“We don’t give a damn about energy. What we want is power.”
~Power Hungry, Ch. 1
The difference between energy and power…
- Energy is the ability to do work.
- Power is the rate at which work gets done.
The two can be related using time:
- Power = Energy/time
We care about how much power we have, not how much energy. It is more power that allows us to move more quickly. Power is what accomplishes tasks – energy is just lip service.
This week, I read Robert Bryce’s book, Power Hungry: The Myths of “Green” Energy and the Real Fuels of the Future. The book was published in January 2010 and for those who have grown tired of dated commentary that has lost its applicability, Bryce’s writing is a great find. The ideas and analysis presented run head-on into the tangle of political ideologies, propoganda, and other qualitative discussions – refuting them not through more words, but through more quantitative analysis and discussion of results. All presented in a readable fashion that doesn’t require an advanced engineering degree to decipher.
That being said, I should add that I do not necessarily agree with all of the conclusions drawn in this book. But, these differences occur not because of a lack of quantitative data to support Bryce’s conclusions. Rather, I believe that in the energy debate and drive toward a sustainable energy future, there are many paths that we could take. Bryce refutes several currently held beliefs in the energy community and presents his ideas on how our energy systems can most successfully evolve. While I like certain aspects of his energy development plan, if I were queen for a day (as he is king for the purpose of his book), I would choose a slightly different path.
Over the next (probably) few weeks, I will write about different arguments and discussions presented in this book.
First up – Americans vs. the Danes: Who’s winning outside of the pitch?
Flow of oil into the Gulf of Mexico increased today, as BP was forced to remove a cap that they previously placed on top of one of the oil leeks. This cap has been collecting about 700,000 gallons (~16,600 barrels) per day, piping it into nearby tankers. This removal became necessary after an underwater robot “bumped” into the venting system. This system has been preventing the formation of the ice crystals that botched the first cap attempt.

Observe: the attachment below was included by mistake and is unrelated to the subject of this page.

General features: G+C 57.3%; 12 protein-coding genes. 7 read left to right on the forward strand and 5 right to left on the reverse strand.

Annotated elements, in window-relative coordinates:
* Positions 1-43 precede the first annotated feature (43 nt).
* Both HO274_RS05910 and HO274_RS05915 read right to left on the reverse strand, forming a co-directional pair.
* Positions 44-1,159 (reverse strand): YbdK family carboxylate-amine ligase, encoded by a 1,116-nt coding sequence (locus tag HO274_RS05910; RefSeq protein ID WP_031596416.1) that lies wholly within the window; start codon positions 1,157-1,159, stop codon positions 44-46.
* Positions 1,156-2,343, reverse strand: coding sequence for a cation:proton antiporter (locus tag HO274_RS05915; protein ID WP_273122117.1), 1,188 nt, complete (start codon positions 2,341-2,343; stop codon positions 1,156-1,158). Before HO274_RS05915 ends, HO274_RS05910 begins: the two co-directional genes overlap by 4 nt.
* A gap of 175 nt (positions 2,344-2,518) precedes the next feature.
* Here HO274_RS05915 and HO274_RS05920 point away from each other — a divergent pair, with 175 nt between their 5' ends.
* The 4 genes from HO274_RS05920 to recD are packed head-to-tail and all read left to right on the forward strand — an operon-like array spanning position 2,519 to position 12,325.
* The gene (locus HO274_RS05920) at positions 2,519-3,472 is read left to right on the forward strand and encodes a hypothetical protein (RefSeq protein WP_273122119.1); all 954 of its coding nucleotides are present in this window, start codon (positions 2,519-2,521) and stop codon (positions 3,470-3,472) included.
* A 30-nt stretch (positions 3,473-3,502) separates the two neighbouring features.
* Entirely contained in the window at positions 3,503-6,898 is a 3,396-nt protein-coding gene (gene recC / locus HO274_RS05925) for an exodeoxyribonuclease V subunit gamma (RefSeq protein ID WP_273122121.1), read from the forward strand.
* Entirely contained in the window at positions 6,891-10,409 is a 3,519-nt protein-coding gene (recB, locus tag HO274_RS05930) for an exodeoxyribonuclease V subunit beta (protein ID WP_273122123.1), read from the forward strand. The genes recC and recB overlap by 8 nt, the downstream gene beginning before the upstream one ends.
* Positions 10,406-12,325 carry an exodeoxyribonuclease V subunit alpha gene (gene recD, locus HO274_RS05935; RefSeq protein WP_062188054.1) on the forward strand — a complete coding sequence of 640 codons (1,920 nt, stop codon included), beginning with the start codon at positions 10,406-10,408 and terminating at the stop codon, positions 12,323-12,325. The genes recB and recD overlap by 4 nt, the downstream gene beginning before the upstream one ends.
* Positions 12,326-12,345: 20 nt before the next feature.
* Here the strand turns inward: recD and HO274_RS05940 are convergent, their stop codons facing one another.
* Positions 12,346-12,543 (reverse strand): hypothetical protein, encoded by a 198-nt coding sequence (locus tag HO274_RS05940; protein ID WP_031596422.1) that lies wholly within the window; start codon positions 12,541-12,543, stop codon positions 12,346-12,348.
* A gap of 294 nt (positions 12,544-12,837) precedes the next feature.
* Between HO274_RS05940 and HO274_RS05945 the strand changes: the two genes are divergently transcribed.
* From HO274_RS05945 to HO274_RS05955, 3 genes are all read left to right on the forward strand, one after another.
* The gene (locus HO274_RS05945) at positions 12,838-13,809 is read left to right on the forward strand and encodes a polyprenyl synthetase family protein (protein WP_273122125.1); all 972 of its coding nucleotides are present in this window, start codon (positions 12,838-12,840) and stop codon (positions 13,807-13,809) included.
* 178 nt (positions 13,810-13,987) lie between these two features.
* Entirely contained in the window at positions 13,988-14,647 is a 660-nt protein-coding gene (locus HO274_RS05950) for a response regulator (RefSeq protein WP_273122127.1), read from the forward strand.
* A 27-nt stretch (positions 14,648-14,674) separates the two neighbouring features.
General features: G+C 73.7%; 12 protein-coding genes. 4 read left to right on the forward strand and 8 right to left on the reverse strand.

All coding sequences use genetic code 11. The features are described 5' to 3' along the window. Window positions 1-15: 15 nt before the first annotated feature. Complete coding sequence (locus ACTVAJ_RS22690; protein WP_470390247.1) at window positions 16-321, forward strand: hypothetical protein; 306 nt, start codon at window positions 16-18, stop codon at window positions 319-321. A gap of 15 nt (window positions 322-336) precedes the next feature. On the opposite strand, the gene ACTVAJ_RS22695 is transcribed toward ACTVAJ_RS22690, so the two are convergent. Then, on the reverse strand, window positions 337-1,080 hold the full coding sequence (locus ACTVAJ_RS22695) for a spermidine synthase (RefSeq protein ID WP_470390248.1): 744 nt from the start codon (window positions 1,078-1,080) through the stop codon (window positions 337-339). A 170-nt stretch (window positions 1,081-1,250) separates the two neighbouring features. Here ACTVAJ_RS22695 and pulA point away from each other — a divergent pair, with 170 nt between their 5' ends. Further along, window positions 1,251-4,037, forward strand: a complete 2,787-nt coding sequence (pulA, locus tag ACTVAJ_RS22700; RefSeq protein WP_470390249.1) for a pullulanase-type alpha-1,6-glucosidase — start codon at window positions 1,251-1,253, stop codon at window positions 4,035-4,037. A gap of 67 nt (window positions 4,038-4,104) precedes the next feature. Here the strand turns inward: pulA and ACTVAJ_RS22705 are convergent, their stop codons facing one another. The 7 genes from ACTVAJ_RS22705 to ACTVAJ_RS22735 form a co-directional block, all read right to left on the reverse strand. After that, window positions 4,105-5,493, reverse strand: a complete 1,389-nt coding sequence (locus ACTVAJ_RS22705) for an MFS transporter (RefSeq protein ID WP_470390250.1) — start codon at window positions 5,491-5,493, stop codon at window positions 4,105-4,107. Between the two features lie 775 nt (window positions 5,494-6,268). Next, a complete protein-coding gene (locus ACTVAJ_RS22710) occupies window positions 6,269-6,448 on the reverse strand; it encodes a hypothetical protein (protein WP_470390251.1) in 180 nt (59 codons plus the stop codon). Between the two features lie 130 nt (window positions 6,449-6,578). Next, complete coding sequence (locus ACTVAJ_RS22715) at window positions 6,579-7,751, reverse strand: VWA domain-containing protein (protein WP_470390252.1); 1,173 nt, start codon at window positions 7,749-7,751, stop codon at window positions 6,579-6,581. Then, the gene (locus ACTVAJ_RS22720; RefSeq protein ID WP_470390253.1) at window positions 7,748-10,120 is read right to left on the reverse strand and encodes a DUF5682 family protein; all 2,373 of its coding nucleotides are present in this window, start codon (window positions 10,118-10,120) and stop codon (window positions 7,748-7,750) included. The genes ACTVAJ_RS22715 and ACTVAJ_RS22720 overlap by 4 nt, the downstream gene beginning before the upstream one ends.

According to Coast Guard Admiral Thad Allen, the cap will be brought to the surface and then checked to ensure that ice crystals have not formed. If the system is still in operating condition, it could be placed back on the leak.
Kate Galbraith wrote a piece for today’s Texas Tribune on the smart grid concepts and how they’re being implemented in Texas. The article can be found here. In this piece, she mentions the Pecan Street Project, which I’ve previously written about and a project in San Marcos (just south of Austin).
This week, I’m diving into a book written by Austin-based author, Robert Bryce.
Of Bryce’s four books, I’ve decided to first dive into Power Hungry: The Myths of “Green” Energy and the Real Fuels of the Future. This choice was ultimately made when this book was the first to become available via the Austin Public Library system. The book arrived at my local branch yesterday.
I’m currently on page 24 – my goal is to finish the book this week, while still finishing all required reading for my summer school classes, writing a chapter of my thesis, and meeting all of my research goals. Fingers crossed.
What I’ve learned (more accurately, what I’ve been told – I haven’t looked at the footnotes to check into the calculations yet) so far:
- Bryce puts a lot of emphasis on quantitative analysis – the data. (Sweet!)
- Quantitative analysis shows that a “green” energy future isn’t feasible unless we’re willing to forgo the cheap energy that has afforded the United States many of its opportunities for growth and advancement.
- The best option for the U.S. is to first transition to natural gas (short-term) on the way to nuclear power as the main energy source for the country (TBD how the transportation sector fits in here – assume Bryce will discuss this later in the book).
I highly recommend that y’all check out Sheril’s Kirschenbaum’s post today on Discover Magazine’s blog, The Intersection – which includes a video of John Stewart’s piece on energy independence. The video is not only informative and interesting, but quite funny. Definitely worth the ~8 minutes.
It’s interesting to see how this topic is not isolated to one party, but instead spans Republicans and Democrats over decades.